Illustration 25 - Wainwright Building, addition by Mitchell/Guirgola, St. Louis, 1982.


The redevelopment of the Wainwright incorporates the building into a complex occupying the entire block with the Wainwright set as the highlight in the composition. Physical attachments to the Wainwright are only undertaken at one location. A glass atrium space attaches to the rear of the building and infills Sullivan's original light well. With the use of the transparent connector, a delicate touch is achieved with the old. A tall block equal in height to the Wainwright is also located on the backside. Circulation connections are made to the Wainwright with bridges spanning across the atrium linking the two masses, literally bridging the gap between new and old. New buildings are clad in brick with a similar color to the original and fenestration patterns are taken from the entry and balcony levels of the Wainwright Building. All masses are set far back from the street facades of the Wainwright Building. Free-standing brick screens act as urban shields between open spaces, the Wainwright Building, glass entries and the mass of the new buildings. The brick screens are completely autonomous elements. Their primary job is an aesthetic link between old and new, acting as the mediating wall. Like the new buildings, the screens take cues from the fenestration patterning of the lower two floors of the Wainwright. Following the recommendations of Camillo Boito, the patterning of these new elements are simplified and abstracted as compared to the original details of Louis Sullivan's design.
 
 

Madison Civic Center(97)

Located in the heart of Madison, Wisconsin is a civic and cultural center encompassing two previously unused historic buildings. One of the buildings is a Spanish Baroque styled movie house, the other is a Georgian styled Montgomery Wards department store. Neither building was considered to possess any outstanding architectural merit until the two facades, especially the eclectic facade of the movie house, were set off in a new composition by Hardy Holzman Pfeiffer Associates in the late 1970s.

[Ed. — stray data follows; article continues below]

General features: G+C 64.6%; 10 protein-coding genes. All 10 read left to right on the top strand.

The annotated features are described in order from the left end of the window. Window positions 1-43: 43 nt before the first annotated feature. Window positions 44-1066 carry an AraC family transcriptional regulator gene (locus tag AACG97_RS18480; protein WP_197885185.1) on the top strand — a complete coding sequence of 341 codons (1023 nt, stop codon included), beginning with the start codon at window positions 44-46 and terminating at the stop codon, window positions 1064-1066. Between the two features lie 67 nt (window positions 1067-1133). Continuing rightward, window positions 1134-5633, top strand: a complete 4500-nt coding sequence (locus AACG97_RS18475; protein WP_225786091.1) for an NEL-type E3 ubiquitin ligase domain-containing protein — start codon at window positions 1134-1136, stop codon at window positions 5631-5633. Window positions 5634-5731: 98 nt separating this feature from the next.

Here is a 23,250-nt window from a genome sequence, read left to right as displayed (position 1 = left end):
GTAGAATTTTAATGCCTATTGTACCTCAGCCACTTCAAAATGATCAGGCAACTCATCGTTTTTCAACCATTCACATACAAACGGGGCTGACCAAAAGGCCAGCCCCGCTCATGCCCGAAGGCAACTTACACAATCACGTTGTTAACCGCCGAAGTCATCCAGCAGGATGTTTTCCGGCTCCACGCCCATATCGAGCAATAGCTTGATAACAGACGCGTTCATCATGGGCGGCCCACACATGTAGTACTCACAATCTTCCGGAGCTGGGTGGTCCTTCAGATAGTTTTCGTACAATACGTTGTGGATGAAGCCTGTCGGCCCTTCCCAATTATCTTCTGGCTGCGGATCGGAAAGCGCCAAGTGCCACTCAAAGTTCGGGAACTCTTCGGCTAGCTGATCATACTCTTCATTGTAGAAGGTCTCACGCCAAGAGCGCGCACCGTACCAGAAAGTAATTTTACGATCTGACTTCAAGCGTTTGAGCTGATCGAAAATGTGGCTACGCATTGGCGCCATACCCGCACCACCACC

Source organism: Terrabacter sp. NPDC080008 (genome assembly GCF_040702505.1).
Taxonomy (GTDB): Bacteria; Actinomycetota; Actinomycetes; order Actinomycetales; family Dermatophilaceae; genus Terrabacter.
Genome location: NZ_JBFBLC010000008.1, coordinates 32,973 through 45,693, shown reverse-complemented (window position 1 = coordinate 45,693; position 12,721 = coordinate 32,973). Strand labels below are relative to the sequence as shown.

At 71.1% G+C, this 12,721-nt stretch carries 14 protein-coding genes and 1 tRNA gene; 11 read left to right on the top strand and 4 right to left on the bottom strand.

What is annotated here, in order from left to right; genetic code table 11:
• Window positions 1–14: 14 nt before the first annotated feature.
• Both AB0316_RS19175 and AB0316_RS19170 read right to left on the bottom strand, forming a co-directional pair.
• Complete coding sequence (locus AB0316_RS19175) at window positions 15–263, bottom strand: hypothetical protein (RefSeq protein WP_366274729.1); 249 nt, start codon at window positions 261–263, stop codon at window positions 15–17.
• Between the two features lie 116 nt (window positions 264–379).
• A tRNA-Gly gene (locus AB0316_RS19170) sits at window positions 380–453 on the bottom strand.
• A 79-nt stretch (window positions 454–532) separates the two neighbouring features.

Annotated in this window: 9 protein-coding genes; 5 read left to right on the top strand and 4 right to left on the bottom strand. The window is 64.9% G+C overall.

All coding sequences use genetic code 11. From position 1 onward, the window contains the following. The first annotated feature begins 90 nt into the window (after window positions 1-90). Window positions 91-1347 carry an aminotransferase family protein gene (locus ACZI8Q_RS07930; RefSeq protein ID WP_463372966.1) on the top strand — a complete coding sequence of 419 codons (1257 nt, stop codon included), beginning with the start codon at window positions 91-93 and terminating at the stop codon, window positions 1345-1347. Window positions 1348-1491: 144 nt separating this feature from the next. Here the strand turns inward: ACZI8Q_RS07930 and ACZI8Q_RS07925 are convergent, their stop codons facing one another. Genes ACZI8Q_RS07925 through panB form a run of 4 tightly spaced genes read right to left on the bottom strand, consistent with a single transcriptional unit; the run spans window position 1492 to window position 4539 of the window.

Illustration 26 - Madison Civic Center, Hardy Holzman Pfeiffer, Madison, c.1978.


The two buildings are not immediately adjacent to one another and were surrounded by a series of lower and visually incongruent buildings. These smaller structures are removed and a wall was constructed to reestablish the street wall and connect the separate structures. The wall does not quite rise to the height of the department store and is much lower than the towering theater entry. The aesthetic of the wall is relatively neutral, acting primarily as a backdrop for the theater's tower and recalls the masonry scale and texture of both existing buildings. Behind the wall, the recollections end. On the interior, the backside of the new brick wall is seen but the material is not used to any great extent at any other area in the building. The brick is only used where it is required to visually link the historical brick of the theater and department store, an experience which generally only occurs on the exterior of the building. The interior of the existing theater is renovated but its detailing or any historical devices are recalled at no locations in the new building. The aesthetic of the new is distinctly different from the remaining historic fabric. Only the new connecting wall makes any attempt at an aesthetic connection and its true purpose is to shield the new activities behind it. In this regard, the new wall acts as the mediating wall.
 
 

"Facadism"